Three men who have raised the ire of a national Muslim group for sharing a controversial message about their former lives as Middle Eastern terrorists will speak today at the King Center as part of an international tour.
The trio, Walid Shoebat, Kamal Saleem and Zak Anani, will appear under private security, fresh from a controversial stop earlier this month at the Air Force Academy in Colorado Springs. There, academicians and Muslim organizations pinned the speaking engagement as a Christian
evangelical-sponsored message that painted Islam as a violent faith for cadets.
One of the men, Shoebat, has visited several Brevard churches in recent years, sharing how he grew up in Bethlehem before joining the Palestinian Liberation Organization and serving time in an Israeli prison.
Saleem, a naturalized American and former Muslim who converted to Christianity after a traffic accident, said he was recruited into the PLO in its mission of carrying out terrorist acts against Israel.
Anani, born in Beirut to a religious Islamic family and now living in Canada, says he climbed the ranks of the militias roaming the Lebanese landscape.
Organizers say the larger venue — with rental costs of at least $10,000 — will allow more people to hear the reasoning behind terrorism, from the daily rocket bombardment in northern Israel by Palestinian terrorists to the Sept. 11 attacks that brought down the World Trade Center in New York City.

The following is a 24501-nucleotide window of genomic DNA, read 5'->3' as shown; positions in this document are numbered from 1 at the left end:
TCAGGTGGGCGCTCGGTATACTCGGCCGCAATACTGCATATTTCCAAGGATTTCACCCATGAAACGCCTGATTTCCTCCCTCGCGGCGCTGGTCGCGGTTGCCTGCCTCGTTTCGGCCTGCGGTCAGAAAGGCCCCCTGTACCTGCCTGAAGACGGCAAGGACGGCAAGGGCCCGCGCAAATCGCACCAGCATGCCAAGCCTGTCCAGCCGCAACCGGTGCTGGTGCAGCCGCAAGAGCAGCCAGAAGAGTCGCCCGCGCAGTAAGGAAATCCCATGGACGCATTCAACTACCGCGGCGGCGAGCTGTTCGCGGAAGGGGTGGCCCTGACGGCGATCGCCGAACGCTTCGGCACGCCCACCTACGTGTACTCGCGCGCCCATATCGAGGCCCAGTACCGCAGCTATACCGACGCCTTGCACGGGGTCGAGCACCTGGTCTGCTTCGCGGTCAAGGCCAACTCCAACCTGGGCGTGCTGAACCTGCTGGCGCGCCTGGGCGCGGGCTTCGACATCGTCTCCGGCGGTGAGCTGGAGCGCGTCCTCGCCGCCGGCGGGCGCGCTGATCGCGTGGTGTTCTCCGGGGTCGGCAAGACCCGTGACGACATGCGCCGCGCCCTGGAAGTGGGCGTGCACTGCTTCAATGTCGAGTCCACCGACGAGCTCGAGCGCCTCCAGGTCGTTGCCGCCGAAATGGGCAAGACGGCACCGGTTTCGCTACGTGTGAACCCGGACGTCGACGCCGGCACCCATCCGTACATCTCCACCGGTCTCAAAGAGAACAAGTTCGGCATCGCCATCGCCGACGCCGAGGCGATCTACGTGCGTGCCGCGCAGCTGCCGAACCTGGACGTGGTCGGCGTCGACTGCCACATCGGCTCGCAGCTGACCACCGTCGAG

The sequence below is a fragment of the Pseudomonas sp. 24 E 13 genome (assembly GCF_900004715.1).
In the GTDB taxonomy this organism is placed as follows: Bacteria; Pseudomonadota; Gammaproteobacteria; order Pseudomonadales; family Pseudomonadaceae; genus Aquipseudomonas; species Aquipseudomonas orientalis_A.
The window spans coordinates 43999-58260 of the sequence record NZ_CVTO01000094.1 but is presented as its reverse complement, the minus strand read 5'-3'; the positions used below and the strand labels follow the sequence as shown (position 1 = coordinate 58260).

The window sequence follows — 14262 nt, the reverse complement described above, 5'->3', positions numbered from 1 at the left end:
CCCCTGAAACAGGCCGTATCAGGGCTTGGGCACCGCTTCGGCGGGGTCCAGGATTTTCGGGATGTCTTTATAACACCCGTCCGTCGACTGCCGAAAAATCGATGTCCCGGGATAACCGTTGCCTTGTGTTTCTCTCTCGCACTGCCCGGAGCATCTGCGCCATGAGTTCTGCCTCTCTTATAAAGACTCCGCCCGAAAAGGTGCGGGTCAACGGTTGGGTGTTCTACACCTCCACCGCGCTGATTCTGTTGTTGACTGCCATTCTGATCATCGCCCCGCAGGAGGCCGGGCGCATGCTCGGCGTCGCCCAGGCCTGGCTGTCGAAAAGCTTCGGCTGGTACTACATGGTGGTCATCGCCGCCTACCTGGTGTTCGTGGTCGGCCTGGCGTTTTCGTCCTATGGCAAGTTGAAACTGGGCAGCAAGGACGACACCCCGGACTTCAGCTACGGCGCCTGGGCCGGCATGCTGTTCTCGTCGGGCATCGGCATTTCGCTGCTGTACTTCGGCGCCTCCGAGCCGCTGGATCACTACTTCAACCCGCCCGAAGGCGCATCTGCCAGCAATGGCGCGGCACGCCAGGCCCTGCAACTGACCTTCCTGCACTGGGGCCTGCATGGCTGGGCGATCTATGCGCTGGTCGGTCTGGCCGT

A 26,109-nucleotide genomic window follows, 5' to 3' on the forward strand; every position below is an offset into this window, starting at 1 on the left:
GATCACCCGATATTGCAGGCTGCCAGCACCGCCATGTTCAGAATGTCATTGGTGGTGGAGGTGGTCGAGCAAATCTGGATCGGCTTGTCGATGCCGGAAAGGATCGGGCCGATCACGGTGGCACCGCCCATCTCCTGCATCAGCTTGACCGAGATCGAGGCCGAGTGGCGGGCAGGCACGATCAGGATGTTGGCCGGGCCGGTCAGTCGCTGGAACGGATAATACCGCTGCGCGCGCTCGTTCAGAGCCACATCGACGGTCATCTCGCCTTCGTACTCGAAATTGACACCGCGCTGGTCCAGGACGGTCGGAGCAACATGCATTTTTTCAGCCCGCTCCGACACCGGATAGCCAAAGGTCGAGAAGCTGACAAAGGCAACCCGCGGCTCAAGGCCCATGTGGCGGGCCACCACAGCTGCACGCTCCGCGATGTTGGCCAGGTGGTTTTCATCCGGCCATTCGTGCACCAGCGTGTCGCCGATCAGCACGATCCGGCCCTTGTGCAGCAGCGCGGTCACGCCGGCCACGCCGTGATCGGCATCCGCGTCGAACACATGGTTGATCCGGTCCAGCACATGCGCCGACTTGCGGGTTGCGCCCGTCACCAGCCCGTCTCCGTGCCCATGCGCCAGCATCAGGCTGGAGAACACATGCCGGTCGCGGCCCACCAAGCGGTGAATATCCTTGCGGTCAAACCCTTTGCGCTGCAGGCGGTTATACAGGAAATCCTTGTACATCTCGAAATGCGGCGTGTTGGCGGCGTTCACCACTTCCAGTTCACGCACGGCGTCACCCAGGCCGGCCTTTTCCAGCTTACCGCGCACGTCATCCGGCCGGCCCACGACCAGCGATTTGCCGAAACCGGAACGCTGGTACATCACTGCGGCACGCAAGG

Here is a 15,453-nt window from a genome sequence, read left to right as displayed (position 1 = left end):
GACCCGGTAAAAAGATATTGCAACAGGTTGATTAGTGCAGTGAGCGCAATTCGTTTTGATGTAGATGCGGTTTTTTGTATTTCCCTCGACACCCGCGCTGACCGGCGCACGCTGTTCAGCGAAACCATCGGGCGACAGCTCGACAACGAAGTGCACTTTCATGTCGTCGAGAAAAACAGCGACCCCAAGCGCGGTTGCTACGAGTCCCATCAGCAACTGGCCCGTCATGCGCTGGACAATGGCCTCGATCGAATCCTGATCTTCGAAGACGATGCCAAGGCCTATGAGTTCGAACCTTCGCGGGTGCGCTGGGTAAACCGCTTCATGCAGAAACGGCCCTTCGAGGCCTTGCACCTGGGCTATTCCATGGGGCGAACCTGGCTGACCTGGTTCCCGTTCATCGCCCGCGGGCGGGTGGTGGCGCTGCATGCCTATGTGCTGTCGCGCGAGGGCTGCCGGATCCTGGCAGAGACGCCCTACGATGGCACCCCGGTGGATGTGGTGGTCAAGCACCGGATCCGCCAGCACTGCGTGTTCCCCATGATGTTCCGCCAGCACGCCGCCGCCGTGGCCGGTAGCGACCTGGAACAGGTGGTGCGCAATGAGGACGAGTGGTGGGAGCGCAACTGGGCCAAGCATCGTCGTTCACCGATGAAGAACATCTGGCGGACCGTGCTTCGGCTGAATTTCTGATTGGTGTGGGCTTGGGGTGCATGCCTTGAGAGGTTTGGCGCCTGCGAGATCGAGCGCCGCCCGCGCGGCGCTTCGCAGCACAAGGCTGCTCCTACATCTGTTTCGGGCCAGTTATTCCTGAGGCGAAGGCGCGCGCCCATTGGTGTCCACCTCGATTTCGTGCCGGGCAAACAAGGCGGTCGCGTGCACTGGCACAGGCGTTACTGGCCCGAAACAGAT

“It’s about citizen awareness,” said Kathy Mardirosian, the co-founder of Project Restoration, a nondenominational, pro-Israel group based near Cocoa. “This is an election year, and we feel it’s very important for people to know what’s happening, and that’s why we’re bringing them here.”
But from interviews on national news networks to lectures at Harvard, controversy has followed Shoebat, who converted to Christianity from Islam in the early 1990s.
“They are Muslim-bashers who make a living stirring people’s fear of Islam,” said Ahmed Bedier, spokesman for the advocacy group Council on American-Islamic Relations’ Tampa Chapter. Local Muslims also are concerned about the message.
“It’s putting Islam in a bad perspective,” said Muzzafar Shaikh, spokesman for the Islamic Society of Brevard Mosque.
“The true meaning of Islam is peace and getting along with people.”
Bedier also said he fears the event could lead to a backlash against the area’s Muslim population — who local Islamic leaders say include about 1,000 people concentrated mostly in south Brevard — and could set back outreach efforts begun in recent years.
Bedier said Shoebat in particular paints a broad brush of Islam — a religion with 1.5 billion adherents — as a violent faith that fosters terrorists.
“These are people that are not offering solutions. We’ll communicate that to the organizers and let them know that we’d be glad to come and offer a different perspective on Islam,” Bedier said, adding that he doesn’t believe the claims of Shoebat and the others. (MORE)